PART VII: Backyard Management


Lawns are practical and acceptable landscapes that beautify homes and provide pleasure to homeowners. However, recent building trends that have resulted in larger homes on larger properties give cause for concern. In increasing numbers, Michigan landowners are moving from smaller lots to residential sites to rural estates of 10 to 40 acres in size. Lawn sizes have also increased dramatically. This increase in rural estates contributes to habitat fragmentation. This presents a problem for wildlife as extensive lawns of mowed grass have much less benefit to wildlife than an area of similar size with a diversity of plants. However, some wildlife can benefit from small amounts of mowed lawns. Cowbirds, flickers, and robins forage in the short grasses for food. Canada geese, moles, and 13-lined ground squirrels also frequent lawns, but can create nuisance problems with their droppings or burrows. 

There are many important reasons to have as small a mowed lawn as possible. Pesticides and fertilizers used to grow grass can contaminate ground and surface water killing valuable plants and insects. Excessive mowing takes extensive time and fuel. Also, other alternatives to mowed grass may be better for the environment and provide more valuable wildlife habitat. Therefore, having a smaller mowed lawn is an important wildlife management consideration. This chapter explains how to manage and maintain mowed and unmowed areas of lawn as well as how to develop alternative ground covers of higher quality for wildlife.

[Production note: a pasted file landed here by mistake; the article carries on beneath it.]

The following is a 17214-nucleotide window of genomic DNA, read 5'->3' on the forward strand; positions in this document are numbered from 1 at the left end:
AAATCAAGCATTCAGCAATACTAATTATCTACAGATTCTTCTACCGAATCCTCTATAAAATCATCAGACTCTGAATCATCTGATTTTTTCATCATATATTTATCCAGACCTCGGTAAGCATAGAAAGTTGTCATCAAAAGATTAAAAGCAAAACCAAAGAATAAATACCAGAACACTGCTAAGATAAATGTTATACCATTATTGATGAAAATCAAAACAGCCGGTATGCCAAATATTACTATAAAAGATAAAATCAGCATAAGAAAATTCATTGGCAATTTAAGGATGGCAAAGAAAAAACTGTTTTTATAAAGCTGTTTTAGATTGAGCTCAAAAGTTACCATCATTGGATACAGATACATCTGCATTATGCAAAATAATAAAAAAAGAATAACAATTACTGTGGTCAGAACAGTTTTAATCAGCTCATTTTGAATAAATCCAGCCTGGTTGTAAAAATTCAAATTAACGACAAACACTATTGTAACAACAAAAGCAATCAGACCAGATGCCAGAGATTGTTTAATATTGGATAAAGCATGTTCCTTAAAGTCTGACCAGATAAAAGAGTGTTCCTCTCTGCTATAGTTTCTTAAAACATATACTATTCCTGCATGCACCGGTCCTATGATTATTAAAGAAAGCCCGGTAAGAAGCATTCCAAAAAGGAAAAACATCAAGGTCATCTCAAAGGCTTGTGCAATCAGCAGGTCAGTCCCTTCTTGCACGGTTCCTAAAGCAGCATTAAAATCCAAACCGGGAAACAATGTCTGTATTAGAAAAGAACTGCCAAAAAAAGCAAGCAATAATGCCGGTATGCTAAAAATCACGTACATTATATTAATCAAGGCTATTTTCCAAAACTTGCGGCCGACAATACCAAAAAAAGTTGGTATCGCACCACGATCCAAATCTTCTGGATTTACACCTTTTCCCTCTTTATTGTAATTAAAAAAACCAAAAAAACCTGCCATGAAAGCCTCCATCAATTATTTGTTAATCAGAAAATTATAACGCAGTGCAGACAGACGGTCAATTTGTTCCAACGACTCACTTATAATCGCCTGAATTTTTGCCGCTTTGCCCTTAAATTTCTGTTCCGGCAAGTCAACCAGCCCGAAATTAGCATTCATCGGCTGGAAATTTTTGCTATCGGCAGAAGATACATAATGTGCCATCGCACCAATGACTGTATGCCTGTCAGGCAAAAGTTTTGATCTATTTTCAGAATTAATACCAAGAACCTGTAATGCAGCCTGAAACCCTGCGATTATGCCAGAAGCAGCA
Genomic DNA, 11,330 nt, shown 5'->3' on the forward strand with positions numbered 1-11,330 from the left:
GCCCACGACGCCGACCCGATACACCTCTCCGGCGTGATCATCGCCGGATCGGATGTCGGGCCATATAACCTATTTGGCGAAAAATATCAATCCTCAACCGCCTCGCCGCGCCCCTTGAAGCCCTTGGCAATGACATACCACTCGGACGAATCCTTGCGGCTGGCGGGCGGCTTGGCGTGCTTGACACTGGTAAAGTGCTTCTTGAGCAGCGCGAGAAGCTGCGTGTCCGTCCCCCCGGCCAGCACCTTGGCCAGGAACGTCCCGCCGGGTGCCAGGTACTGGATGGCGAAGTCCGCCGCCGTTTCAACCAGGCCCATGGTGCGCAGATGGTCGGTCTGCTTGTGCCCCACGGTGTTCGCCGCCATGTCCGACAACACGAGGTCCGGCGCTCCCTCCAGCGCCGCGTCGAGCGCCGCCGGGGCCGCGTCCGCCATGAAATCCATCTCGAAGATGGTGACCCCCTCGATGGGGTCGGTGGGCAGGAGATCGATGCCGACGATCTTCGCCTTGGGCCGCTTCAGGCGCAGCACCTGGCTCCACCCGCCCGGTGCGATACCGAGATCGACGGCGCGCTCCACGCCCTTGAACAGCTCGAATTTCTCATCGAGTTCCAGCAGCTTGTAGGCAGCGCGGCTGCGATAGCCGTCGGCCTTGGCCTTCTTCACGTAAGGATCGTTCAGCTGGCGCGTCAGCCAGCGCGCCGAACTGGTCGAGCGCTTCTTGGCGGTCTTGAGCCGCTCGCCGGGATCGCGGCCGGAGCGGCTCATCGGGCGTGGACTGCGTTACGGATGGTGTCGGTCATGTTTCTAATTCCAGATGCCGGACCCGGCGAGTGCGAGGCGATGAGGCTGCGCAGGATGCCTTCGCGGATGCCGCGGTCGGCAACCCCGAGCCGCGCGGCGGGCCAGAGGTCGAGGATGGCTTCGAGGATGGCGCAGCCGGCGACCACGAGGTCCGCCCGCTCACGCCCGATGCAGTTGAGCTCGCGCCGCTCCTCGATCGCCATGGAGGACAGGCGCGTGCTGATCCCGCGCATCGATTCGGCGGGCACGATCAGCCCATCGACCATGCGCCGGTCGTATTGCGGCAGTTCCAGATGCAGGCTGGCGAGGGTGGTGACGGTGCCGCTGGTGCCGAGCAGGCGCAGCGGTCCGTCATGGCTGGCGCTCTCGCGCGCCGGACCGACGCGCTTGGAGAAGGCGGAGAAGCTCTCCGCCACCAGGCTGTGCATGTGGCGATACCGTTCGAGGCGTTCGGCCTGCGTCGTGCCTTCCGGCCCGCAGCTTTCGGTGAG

Mowed Lawns

Mowed lawns require time and money to maintain. Monocultures of weed-free grass demand a large amount of water, fertilizer, pesticides, and time. They provide less wildlife habitat than do unmowed lawns, and they are easily stressed by extreme drought or wet conditions.

To maintain your lawn in a less-intensive and more environmentally friendly manner, consider accept-ing a variety of grasses and non-grasses, or remove weeds by hand instead of using herbicides over the entire lawn. Instead of fertilizing, leave the clippings, which will provide nitrogen. Mowing at heights of 2 to 3 inches helps protect roots from summer heat and promotes better grass growth. Another tip: keep mower blades sharp so they cut the grass cleanly and do not tear the plants.